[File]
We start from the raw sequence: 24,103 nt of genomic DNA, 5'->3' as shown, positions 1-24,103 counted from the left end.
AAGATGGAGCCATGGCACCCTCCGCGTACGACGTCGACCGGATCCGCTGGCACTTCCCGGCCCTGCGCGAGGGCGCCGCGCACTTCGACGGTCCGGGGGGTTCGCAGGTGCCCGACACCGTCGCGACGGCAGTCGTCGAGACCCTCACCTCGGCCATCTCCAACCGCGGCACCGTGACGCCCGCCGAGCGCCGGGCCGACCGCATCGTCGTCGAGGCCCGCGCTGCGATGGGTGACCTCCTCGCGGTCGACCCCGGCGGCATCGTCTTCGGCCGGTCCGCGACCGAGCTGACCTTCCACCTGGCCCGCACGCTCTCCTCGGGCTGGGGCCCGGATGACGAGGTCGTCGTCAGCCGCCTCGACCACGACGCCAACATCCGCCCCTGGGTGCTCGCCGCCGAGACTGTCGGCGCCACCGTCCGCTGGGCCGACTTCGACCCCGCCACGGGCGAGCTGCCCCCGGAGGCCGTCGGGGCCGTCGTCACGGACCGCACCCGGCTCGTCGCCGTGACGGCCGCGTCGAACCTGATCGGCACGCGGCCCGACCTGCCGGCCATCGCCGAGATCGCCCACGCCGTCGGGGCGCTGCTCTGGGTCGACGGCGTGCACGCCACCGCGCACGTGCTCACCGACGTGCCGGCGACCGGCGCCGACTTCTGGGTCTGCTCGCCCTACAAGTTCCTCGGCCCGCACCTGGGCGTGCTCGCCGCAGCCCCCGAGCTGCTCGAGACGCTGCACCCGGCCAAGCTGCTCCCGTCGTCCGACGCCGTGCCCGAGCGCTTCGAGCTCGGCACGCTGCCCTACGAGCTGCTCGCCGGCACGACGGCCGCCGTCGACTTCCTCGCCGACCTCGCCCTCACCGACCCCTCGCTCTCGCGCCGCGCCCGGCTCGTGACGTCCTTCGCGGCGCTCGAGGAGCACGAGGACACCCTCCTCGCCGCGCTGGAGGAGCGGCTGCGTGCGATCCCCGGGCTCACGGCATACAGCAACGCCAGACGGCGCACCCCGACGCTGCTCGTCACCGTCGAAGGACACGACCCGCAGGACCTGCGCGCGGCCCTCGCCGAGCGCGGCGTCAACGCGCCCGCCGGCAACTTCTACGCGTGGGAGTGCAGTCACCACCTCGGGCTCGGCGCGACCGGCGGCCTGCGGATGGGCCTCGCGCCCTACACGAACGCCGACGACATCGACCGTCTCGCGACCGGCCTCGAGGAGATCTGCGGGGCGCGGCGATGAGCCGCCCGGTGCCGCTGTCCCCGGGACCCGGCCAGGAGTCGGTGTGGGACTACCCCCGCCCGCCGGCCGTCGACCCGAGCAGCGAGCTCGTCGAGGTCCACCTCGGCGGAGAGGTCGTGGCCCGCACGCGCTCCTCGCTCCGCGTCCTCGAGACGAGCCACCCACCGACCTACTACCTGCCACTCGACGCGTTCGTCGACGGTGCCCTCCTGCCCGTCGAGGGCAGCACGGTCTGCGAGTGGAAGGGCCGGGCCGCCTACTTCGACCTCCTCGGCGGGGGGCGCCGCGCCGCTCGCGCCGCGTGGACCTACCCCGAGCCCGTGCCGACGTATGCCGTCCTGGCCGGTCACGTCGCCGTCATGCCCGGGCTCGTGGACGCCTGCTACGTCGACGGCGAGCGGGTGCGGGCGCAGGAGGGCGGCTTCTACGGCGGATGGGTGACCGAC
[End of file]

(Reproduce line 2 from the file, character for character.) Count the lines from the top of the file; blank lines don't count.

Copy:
AAGATGGAGCCATGGCACCCTCCGCGTACGACGTCGACCGGATCCGCTGGCACTTCCCGGCCCTGCGCGAGGGCGCCGCGCACTTCGACGGTCCGGGGGGTTCGCAGGTGCCCGACACCGTCGCGACGGCAGTCGTCGAGACCCTCACCTCGGCCATCTCCAACCGCGGCACCGTGACGCCCGCCGAGCGCCGGGCCGACCGCATCGTCGTCGAGGCCCGCGCTGCGATGGGTGACCTCCTCGCGGTCGACCCCGGCGGCATCGTCTTCGGCCGGTCCGCGACCGAGCTGACCTTCCACCTGGCCCGCACGCTCTCCTCGGGCTGGGGCCCGGATGACGAGGTCGTCGTCAGCCGCCTCGACCACGACGCCAACATCCGCCCCTGGGTGCTCGCCGCCGAGACTGTCGGCGCCACCGTCCGCTGGGCCGACTTCGACCCCGCCACGGGCGAGCTGCCCCCGGAGGCCGTCGGGGCCGTCGTCACGGACCGCACCCGGCTCGTCGCCGTGACGGCCGCGTCGAACCTGATCGGCACGCGGCCCGACCTGCCGGCCATCGCCGAGATCGCCCACGCCGTCGGGGCGCTGCTCTGGGTCGACGGCGTGCACGCCACCGCGCACGTGCTCACCGACGTGCCGGCGACCGGCGCCGACTTCTGGGTCTGCTCGCCCTACAAGTTCCTCGGCCCGCACCTGGGCGTGCTCGCCGCAGCCCCCGAGCTGCTCGAGACGCTGCACCCGGCCAAGCTGCTCCCGTCGTCCGACGCCGTGCCCGAGCGCTTCGAGCTCGGCACGCTGCCCTACGAGCTGCTCGCCGGCACGACGGCCGCCGTCGACTTCCTCGCCGACCTCGCCCTCACCGACCCCTCGCTCTCGCGCCGCGCCCGGCTCGTGACGTCCTTCGCGGCGCTCGAGGAGCACGAGGACACCCTCCTCGCCGCGCTGGAGGAGCGGCTGCGTGCGATCCCCGGGCTCACGGCATACAGCAACGCCAGACGGCGCACCCCGACGCTGCTCGTCACCGTCGAAGGACACGACCCGCAGGACCTGCGCGCGGCCCTCGCCGAGCGCGGCGTCAACGCGCCCGCCGGCAACTTCTACGCGTGGGAGTGCAGTCACCACCTCGGGCTCGGCGCGACCGGCGGCCTGCGGATGGGCCTCGCGCCCTACACGAACGCCGACGACATCGACCGTCTCGCGACCGGCCTCGAGGAGATCTGCGGGGCGCGGCGATGAGCCGCCCGGTGCCGCTGTCCCCGGGACCCGGCCAGGAGTCGGTGTGGGACTACCCCCGCCCGCCGGCCGTCGACCCGAGCAGCGAGCTCGTCGAGGTCCACCTCGGCGGAGAGGTCGTGGCCCGCACGCGCTCCTCGCTCCGCGTCCTCGAGACGAGCCACCCACCGACCTACTACCTGCCACTCGACGCGTTCGTCGACGGTGCCCTCCTGCCCGTCGAGGGCAGCACGGTCTGCGAGTGGAAGGGCCGGGCCGCCTACTTCGACCTCCTCGGCGGGGGGCGCCGCGCCGCTCGCGCCGCGTGGACCTACCCCGAGCCCGTGCCGACGTATGCCGTCCTGGCCGGTCACGTCGCCGTCATGCCCGGGCTCGTGGACGCCTGCTACGTCGACGGCGAGCGGGTGCGGGCGCAGGAGGGCGGCTTCTACGGCGGATGGGTGACCGAC